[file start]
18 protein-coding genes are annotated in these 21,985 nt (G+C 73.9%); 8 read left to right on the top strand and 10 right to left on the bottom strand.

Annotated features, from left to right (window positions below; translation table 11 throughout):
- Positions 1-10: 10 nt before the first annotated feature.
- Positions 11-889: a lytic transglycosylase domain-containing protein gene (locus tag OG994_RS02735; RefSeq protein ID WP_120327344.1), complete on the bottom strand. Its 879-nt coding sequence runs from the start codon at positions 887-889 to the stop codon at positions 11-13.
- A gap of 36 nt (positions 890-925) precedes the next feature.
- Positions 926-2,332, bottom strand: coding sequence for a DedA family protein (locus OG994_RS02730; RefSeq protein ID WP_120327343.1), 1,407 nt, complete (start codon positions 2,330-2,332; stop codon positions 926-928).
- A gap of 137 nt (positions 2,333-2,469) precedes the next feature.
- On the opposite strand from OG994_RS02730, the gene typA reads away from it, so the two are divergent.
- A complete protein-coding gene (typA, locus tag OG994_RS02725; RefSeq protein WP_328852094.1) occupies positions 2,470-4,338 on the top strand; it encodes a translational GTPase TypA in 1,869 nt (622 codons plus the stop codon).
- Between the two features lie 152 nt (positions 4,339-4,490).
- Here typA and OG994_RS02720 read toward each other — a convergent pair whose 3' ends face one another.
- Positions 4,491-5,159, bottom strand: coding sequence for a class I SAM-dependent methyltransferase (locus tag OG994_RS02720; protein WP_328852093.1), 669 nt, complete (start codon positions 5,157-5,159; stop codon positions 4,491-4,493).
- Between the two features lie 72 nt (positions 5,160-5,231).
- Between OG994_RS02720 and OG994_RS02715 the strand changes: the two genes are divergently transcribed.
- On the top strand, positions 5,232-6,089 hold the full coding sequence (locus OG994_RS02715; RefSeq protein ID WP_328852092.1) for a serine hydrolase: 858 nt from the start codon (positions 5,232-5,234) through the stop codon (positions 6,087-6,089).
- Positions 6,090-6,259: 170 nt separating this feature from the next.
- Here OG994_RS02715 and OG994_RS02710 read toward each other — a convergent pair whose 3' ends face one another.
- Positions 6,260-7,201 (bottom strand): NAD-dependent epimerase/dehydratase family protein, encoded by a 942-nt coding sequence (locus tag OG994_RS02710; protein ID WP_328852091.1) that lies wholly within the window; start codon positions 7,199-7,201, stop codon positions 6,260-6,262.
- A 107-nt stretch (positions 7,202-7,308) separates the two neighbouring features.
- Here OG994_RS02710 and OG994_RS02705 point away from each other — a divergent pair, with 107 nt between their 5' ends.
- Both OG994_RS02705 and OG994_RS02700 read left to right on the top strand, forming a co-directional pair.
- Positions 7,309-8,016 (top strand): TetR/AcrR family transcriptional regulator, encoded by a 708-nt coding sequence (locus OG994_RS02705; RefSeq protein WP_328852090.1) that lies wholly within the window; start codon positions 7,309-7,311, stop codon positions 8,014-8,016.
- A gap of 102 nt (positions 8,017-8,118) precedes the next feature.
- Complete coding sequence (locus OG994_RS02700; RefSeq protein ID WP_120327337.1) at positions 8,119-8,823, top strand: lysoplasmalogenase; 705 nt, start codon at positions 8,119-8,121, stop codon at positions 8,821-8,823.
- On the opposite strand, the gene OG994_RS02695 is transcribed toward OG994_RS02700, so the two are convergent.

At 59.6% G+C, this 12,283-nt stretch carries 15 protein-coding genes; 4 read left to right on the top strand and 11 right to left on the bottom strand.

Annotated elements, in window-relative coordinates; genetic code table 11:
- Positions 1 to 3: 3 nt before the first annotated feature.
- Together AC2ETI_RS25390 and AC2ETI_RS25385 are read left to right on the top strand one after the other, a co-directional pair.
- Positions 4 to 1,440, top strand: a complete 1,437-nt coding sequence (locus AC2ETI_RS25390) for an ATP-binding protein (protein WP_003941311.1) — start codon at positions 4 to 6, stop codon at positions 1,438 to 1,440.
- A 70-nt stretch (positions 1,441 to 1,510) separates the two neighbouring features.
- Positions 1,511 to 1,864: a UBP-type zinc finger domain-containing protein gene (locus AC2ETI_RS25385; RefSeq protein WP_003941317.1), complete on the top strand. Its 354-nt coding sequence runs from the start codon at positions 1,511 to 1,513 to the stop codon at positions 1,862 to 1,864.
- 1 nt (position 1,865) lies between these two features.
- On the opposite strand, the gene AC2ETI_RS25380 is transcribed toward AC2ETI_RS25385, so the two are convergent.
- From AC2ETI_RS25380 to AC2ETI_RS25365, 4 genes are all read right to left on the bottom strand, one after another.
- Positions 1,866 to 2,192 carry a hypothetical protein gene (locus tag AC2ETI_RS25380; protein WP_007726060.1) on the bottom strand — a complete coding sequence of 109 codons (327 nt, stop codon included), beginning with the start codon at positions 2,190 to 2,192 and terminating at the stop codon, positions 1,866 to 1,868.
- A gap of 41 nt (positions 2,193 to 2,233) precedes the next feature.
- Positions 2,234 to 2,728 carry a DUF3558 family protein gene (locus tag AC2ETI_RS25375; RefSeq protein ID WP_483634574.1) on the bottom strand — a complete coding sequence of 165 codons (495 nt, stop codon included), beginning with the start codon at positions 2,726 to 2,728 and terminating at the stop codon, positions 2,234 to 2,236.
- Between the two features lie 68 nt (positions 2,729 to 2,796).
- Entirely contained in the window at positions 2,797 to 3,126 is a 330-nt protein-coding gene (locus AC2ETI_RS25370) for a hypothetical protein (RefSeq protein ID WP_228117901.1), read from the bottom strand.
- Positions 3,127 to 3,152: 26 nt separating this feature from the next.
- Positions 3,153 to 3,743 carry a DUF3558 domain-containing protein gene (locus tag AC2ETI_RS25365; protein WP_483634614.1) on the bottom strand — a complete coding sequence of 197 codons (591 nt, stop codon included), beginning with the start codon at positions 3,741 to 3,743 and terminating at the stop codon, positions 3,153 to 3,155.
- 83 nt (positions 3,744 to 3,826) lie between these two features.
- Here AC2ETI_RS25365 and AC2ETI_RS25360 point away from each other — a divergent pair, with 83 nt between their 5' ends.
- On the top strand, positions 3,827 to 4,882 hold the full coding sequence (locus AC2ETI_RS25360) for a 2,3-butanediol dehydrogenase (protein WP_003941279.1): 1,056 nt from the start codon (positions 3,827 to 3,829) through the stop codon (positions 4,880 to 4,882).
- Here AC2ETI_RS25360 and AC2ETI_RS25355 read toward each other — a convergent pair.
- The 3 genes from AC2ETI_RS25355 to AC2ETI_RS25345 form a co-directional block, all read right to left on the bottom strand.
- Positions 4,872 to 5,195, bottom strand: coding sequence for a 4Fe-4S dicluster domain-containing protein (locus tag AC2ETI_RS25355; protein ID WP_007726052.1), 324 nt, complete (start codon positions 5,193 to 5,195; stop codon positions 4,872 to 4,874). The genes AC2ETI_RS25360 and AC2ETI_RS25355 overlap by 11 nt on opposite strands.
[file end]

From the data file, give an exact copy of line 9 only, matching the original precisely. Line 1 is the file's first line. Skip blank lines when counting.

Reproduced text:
- A complete protein-coding gene (typA, locus tag OG994_RS02725; RefSeq protein WP_328852094.1) occupies positions 2,470-4,338 on the top strand; it encodes a translational GTPase TypA in 1,869 nt (622 codons plus the stop codon).